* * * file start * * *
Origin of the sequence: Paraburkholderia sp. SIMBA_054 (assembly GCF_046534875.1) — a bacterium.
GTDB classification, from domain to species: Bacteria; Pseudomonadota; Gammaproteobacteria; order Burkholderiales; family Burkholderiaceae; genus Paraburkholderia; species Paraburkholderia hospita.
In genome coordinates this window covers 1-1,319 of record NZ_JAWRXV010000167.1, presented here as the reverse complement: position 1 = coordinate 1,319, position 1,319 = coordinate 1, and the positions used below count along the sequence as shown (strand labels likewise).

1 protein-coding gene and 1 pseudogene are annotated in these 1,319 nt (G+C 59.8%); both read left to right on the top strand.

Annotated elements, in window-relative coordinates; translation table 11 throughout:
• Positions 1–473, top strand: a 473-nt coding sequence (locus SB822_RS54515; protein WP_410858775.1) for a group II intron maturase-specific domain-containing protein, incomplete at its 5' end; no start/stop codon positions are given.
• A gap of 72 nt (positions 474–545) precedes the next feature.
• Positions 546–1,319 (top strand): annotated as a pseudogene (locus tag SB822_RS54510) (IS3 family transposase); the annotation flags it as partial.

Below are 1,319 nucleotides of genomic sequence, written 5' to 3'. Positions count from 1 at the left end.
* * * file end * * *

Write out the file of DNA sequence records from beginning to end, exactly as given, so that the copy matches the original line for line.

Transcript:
Origin of the sequence: Paraburkholderia sp. SIMBA_054 (assembly GCF_046534875.1) — a bacterium.
GTDB classification, from domain to species: Bacteria; Pseudomonadota; Gammaproteobacteria; order Burkholderiales; family Burkholderiaceae; genus Paraburkholderia; species Paraburkholderia hospita.
In genome coordinates this window covers 1-1,319 of record NZ_JAWRXV010000167.1, presented here as the reverse complement: position 1 = coordinate 1,319, position 1,319 = coordinate 1, and the positions used below count along the sequence as shown (strand labels likewise).

1 protein-coding gene and 1 pseudogene are annotated in these 1,319 nt (G+C 59.8%); both read left to right on the top strand.

Annotated elements, in window-relative coordinates; translation table 11 throughout:
• Positions 1–473, top strand: a 473-nt coding sequence (locus SB822_RS54515; protein WP_410858775.1) for a group II intron maturase-specific domain-containing protein, incomplete at its 5' end; no start/stop codon positions are given.
• A gap of 72 nt (positions 474–545) precedes the next feature.
• Positions 546–1,319 (top strand): annotated as a pseudogene (locus tag SB822_RS54510) (IS3 family transposase); the annotation flags it as partial.

Below are 1,319 nucleotides of genomic sequence, written 5' to 3'. Positions count from 1 at the left end.